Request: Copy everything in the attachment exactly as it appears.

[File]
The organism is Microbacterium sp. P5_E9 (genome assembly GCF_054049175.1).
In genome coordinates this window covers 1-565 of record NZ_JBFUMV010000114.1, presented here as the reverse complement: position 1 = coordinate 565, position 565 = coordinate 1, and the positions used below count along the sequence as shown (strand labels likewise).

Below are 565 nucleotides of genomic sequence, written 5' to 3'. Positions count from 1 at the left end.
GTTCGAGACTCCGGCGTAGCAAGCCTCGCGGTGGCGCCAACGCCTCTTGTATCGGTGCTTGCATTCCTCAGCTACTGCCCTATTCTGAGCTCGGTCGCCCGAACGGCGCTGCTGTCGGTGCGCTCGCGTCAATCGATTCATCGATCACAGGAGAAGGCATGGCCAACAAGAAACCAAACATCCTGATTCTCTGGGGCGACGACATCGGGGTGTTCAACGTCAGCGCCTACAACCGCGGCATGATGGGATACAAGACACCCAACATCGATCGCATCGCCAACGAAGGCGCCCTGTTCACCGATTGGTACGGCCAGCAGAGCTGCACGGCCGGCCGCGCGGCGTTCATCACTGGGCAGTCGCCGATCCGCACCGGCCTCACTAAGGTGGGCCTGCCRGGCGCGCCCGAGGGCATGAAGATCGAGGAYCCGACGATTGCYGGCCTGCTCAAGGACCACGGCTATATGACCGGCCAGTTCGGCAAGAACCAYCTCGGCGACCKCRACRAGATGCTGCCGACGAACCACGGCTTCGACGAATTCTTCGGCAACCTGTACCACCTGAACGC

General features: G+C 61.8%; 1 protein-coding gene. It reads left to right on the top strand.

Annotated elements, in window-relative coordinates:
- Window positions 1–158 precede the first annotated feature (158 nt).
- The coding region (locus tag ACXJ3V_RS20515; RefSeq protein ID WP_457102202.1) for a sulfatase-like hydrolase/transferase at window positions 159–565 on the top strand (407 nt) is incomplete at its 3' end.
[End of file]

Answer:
The organism is Microbacterium sp. P5_E9 (genome assembly GCF_054049175.1).
In genome coordinates this window covers 1-565 of record NZ_JBFUMV010000114.1, presented here as the reverse complement: position 1 = coordinate 565, position 565 = coordinate 1, and the positions used below count along the sequence as shown (strand labels likewise).

Below are 565 nucleotides of genomic sequence, written 5' to 3'. Positions count from 1 at the left end.
GTTCGAGACTCCGGCGTAGCAAGCCTCGCGGTGGCGCCAACGCCTCTTGTATCGGTGCTTGCATTCCTCAGCTACTGCCCTATTCTGAGCTCGGTCGCCCGAACGGCGCTGCTGTCGGTGCGCTCGCGTCAATCGATTCATCGATCACAGGAGAAGGCATGGCCAACAAGAAACCAAACATCCTGATTCTCTGGGGCGACGACATCGGGGTGTTCAACGTCAGCGCCTACAACCGCGGCATGATGGGATACAAGACACCCAACATCGATCGCATCGCCAACGAAGGCGCCCTGTTCACCGATTGGTACGGCCAGCAGAGCTGCACGGCCGGCCGCGCGGCGTTCATCACTGGGCAGTCGCCGATCCGCACCGGCCTCACTAAGGTGGGCCTGCCRGGCGCGCCCGAGGGCATGAAGATCGAGGAYCCGACGATTGCYGGCCTGCTCAAGGACCACGGCTATATGACCGGCCAGTTCGGCAAGAACCAYCTCGGCGACCKCRACRAGATGCTGCCGACGAACCACGGCTTCGACGAATTCTTCGGCAACCTGTACCACCTGAACGC

General features: G+C 61.8%; 1 protein-coding gene. It reads left to right on the top strand.

Annotated elements, in window-relative coordinates:
- Window positions 1–158 precede the first annotated feature (158 nt).
- The coding region (locus tag ACXJ3V_RS20515; RefSeq protein ID WP_457102202.1) for a sulfatase-like hydrolase/transferase at window positions 159–565 on the top strand (407 nt) is incomplete at its 3' end.